In other embodiments, the reinforcing component can comprise biodegradable ceramic materials and ceramic cements. Examples of biodegradable ceramic materials include: hydroxy apatite, hydroxyapatite carbonate, corraline, calcium phosphate, and tricalcium phosphate. Examples of biodegradable ceramic cements include calcium phosphate cement. Such calcium phosphate cements are preferably synthetic calcium phosphate materials that include a poorly or low crystalline calcium phosphate, such as a low or poorly crystalline apatite, including hydroxyapatite, available from Etex Corporation and as described, for example, in U.S. Pat. Nos. 5,783,217; 5,676,976; 5,683,461; and 5,650,176, and PCT International Publication Nos. WO 98/16268, WO 96/39202 and WO 98/16209, all issued to Lee et al. Use of the term “poorly or low crystalline” is meant to include a material that is amorphous, having little or no long range order and/or a material that is nanocrystalline, exhibiting crystalline domains on the order of nanometers or Angstroms.
In other embodiments, the reinforcing component can be formed of composite materials. Examples of composite materials include as a base material or matrix, without limitation: ceramics, resorbable cements, and/or biodegradable polymers listed above. Each of the base materials can be impregnated or interspersed with fibers, platelets, and particulate reinforcing materials including hydroxy apatite particles (HA)
In one form, the reinforcing component can comprise a resorbable, moldable material that can be molded at an elevated temperature and then allowed to set up into a hardened material at around body temperature, such as the material sold under the trade name BIOGLASS® discussed in WO 98/40133, which is incorporated by reference herein.
The reinforcing component of the present invention can be tailored to degrade at a predetermined or preselected rate. In preferred embodiments, the reinforcing component degrades at a rate comparable to the new bone ingrowth into the bone defect or bone fusion site. In particularly preferred embodiments, the reinforcing component has an in vivo half life of greater than three months, more preferably the in vivo half life of the reinforcing component is greater than six months; still more preferably the in vivo half life is greater than one year. By use of the term “half life”, it is understood that the degradation rate of the reinforcing component is such that the reinforcing component loses half of its initial mass in vivo, presumably due to resorption, degradation, and/or elimination.
The reinforcing component of the present invention provides a stabilizing component for the inventive device. This stabilizing component can provide rigidity and support for both the implanted orthopedic fusion device and, consequently, the attached bone structures. In use, the load supported by the bone fixation device and supported by the reinforcing component can vary. This allows the fixation device to become dynamizable, or change its support characteristics in vivo. This change in support characteristics can be particularly important for developing strong, new bone tissue at the bone defection or fusion site. This can prevent stress shielding of the new bone ingrowth and can minimize the risk for the development of pseudoarthrodesis.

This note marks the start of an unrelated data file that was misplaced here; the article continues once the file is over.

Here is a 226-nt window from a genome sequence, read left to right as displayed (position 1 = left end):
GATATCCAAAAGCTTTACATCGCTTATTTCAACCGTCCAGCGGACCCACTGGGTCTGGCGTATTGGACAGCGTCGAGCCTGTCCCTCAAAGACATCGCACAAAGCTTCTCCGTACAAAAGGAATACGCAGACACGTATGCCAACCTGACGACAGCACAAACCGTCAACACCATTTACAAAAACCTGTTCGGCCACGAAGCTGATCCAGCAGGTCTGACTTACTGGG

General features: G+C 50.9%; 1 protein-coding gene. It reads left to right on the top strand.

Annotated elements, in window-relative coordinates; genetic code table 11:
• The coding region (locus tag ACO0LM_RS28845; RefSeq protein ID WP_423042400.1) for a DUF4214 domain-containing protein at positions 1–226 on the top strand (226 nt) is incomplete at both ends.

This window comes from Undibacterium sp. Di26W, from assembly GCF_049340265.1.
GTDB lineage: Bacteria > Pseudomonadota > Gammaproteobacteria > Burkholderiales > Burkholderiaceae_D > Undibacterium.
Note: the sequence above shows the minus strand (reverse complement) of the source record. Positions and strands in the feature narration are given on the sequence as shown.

In the fixation device 50, prior to implantation, a reinforcing component 54 is engaged to at least a portion of bridge portion 62. In a preferred embodiment, the reinforcing component 54 envelopes or completely surrounds bridge portion 62. Consequently, bridge portion 62 is embedded within the reinforcing component. Reinforcing component 54 can be provided as has been discussed above for reinforcing component 14.
Elongate member 82 is at least partially encased within a reinforcing component 84. This reinforcing component reduces the flexibility of narrowed portion 91. This inhibits movement of first end 85 relative to second end 86. Reinforcing component 84 can comprise a material as has been described above for reinforcing components 14 and 54.
In preferred embodiments, elongate member 154 is provided as a flexible conduit that can be bent and shaped as desired. The elongate member 154 can be pre-bent by the manufacturer or bent by the surgeon either immediately prior to or during surgery. Reinforcing component 156 is provided to be disposed in the interior section 160 of elongate member 154.
The reinforcing component 156 can comprise a material as has been described for reinforcing components 14, 84, and 128. Furthermore, reinforcing component 156 can be separable from elongate member 154. Elongate member 154 and reinforcing component 156 can be provided to the surgeon as separate components that can be combined by sliding elongate member 154 over reinforcing component 156 either prior to or during surgery. Alternatively, bone fixation device 150 can be provided to the surgeon as a one-piece unit that is ready for implantation or that can be molded, bent, or deformed as desired and/or as deemed medically expedient by the orthopedic surgeon. Furthermore, reinforcing component 156 inhibits the flexibility of elongate member 154. Consequently, when combined together, reinforcing component 158 and elongate member 154 provide a stiff rod that inhibits both movement, either translational, rotational, or torsional.